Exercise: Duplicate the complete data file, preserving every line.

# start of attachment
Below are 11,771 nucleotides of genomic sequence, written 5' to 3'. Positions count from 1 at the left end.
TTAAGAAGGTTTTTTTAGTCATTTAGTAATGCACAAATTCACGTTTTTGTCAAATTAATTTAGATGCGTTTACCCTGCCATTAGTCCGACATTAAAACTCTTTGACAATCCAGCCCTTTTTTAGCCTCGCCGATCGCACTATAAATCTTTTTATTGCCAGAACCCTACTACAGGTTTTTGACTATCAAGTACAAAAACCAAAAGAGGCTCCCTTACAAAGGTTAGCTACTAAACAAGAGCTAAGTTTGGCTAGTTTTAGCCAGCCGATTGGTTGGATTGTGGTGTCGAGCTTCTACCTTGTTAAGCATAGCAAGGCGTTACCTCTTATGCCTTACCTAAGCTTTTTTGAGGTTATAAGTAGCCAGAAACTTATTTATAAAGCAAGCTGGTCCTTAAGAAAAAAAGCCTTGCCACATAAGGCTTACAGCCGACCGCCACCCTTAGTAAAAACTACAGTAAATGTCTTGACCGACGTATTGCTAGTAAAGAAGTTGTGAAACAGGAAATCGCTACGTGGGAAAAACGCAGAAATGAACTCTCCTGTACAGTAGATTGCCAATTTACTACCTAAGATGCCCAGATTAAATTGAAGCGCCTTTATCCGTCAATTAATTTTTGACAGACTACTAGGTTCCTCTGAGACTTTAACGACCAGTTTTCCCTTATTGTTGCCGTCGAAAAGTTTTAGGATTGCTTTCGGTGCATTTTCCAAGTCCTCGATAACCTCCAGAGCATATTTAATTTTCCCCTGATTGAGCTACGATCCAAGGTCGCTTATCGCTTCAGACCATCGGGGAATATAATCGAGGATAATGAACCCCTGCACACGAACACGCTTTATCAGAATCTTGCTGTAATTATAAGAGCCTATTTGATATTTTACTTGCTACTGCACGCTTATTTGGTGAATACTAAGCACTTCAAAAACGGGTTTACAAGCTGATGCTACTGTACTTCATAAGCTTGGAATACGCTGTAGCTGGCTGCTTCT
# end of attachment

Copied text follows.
Below are 11,771 nucleotides of genomic sequence, written 5' to 3'. Positions count from 1 at the left end.
TTAAGAAGGTTTTTTTAGTCATTTAGTAATGCACAAATTCACGTTTTTGTCAAATTAATTTAGATGCGTTTACCCTGCCATTAGTCCGACATTAAAACTCTTTGACAATCCAGCCCTTTTTTAGCCTCGCCGATCGCACTATAAATCTTTTTATTGCCAGAACCCTACTACAGGTTTTTGACTATCAAGTACAAAAACCAAAAGAGGCTCCCTTACAAAGGTTAGCTACTAAACAAGAGCTAAGTTTGGCTAGTTTTAGCCAGCCGATTGGTTGGATTGTGGTGTCGAGCTTCTACCTTGTTAAGCATAGCAAGGCGTTACCTCTTATGCCTTACCTAAGCTTTTTTGAGGTTATAAGTAGCCAGAAACTTATTTATAAAGCAAGCTGGTCCTTAAGAAAAAAAGCCTTGCCACATAAGGCTTACAGCCGACCGCCACCCTTAGTAAAAACTACAGTAAATGTCTTGACCGACGTATTGCTAGTAAAGAAGTTGTGAAACAGGAAATCGCTACGTGGGAAAAACGCAGAAATGAACTCTCCTGTACAGTAGATTGCCAATTTACTACCTAAGATGCCCAGATTAAATTGAAGCGCCTTTATCCGTCAATTAATTTTTGACAGACTACTAGGTTCCTCTGAGACTTTAACGACCAGTTTTCCCTTATTGTTGCCGTCGAAAAGTTTTAGGATTGCTTTCGGTGCATTTTCCAAGTCCTCGATAACCTCCAGAGCATATTTAATTTTCCCCTGATTGAGCTACGATCCAAGGTCGCTTATCGCTTCAGACCATCGGGGAATATAATCGAGGATAATGAACCCCTGCACACGAACACGCTTTATCAGAATCTTGCTGTAATTATAAGAGCCTATTTGATATTTTACTTGCTACTGCACGCTTATTTGGTGAATACTAAGCACTTCAAAAACGGGTTTACAAGCTGATGCTACTGTACTTCATAAGCTTGGAATACGCTGTAGCTGGCTGCTTCT